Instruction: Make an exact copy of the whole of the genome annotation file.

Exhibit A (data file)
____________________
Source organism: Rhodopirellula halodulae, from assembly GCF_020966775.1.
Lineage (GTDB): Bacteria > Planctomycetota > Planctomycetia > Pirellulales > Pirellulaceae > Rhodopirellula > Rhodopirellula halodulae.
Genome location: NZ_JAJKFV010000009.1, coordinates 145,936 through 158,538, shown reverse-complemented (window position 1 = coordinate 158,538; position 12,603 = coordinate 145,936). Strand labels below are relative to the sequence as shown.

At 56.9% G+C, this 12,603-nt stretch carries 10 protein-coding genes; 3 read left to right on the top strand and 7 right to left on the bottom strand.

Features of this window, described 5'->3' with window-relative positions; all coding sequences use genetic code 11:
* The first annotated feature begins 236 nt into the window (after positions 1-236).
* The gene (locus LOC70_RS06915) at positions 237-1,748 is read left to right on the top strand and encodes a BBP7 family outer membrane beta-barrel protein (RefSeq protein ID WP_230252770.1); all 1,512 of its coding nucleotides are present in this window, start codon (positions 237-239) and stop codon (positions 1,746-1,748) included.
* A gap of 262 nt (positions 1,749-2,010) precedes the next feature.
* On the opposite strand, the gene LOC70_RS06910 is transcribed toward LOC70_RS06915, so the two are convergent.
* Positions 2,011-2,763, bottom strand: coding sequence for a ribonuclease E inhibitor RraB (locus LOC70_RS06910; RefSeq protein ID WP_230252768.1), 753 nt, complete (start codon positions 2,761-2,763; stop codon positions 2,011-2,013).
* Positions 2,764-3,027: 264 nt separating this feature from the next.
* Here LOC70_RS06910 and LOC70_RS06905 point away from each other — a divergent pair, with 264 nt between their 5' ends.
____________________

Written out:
Source organism: Rhodopirellula halodulae, from assembly GCF_020966775.1.
Lineage (GTDB): Bacteria > Planctomycetota > Planctomycetia > Pirellulales > Pirellulaceae > Rhodopirellula > Rhodopirellula halodulae.
Genome location: NZ_JAJKFV010000009.1, coordinates 145,936 through 158,538, shown reverse-complemented (window position 1 = coordinate 158,538; position 12,603 = coordinate 145,936). Strand labels below are relative to the sequence as shown.

At 56.9% G+C, this 12,603-nt stretch carries 10 protein-coding genes; 3 read left to right on the top strand and 7 right to left on the bottom strand.

Features of this window, described 5'->3' with window-relative positions; all coding sequences use genetic code 11:
* The first annotated feature begins 236 nt into the window (after positions 1-236).
* The gene (locus LOC70_RS06915) at positions 237-1,748 is read left to right on the top strand and encodes a BBP7 family outer membrane beta-barrel protein (RefSeq protein ID WP_230252770.1); all 1,512 of its coding nucleotides are present in this window, start codon (positions 237-239) and stop codon (positions 1,746-1,748) included.
* A gap of 262 nt (positions 1,749-2,010) precedes the next feature.
* On the opposite strand, the gene LOC70_RS06910 is transcribed toward LOC70_RS06915, so the two are convergent.
* Positions 2,011-2,763, bottom strand: coding sequence for a ribonuclease E inhibitor RraB (locus LOC70_RS06910; RefSeq protein ID WP_230252768.1), 753 nt, complete (start codon positions 2,761-2,763; stop codon positions 2,011-2,013).
* Positions 2,764-3,027: 264 nt separating this feature from the next.
* Here LOC70_RS06910 and LOC70_RS06905 point away from each other — a divergent pair, with 264 nt between their 5' ends.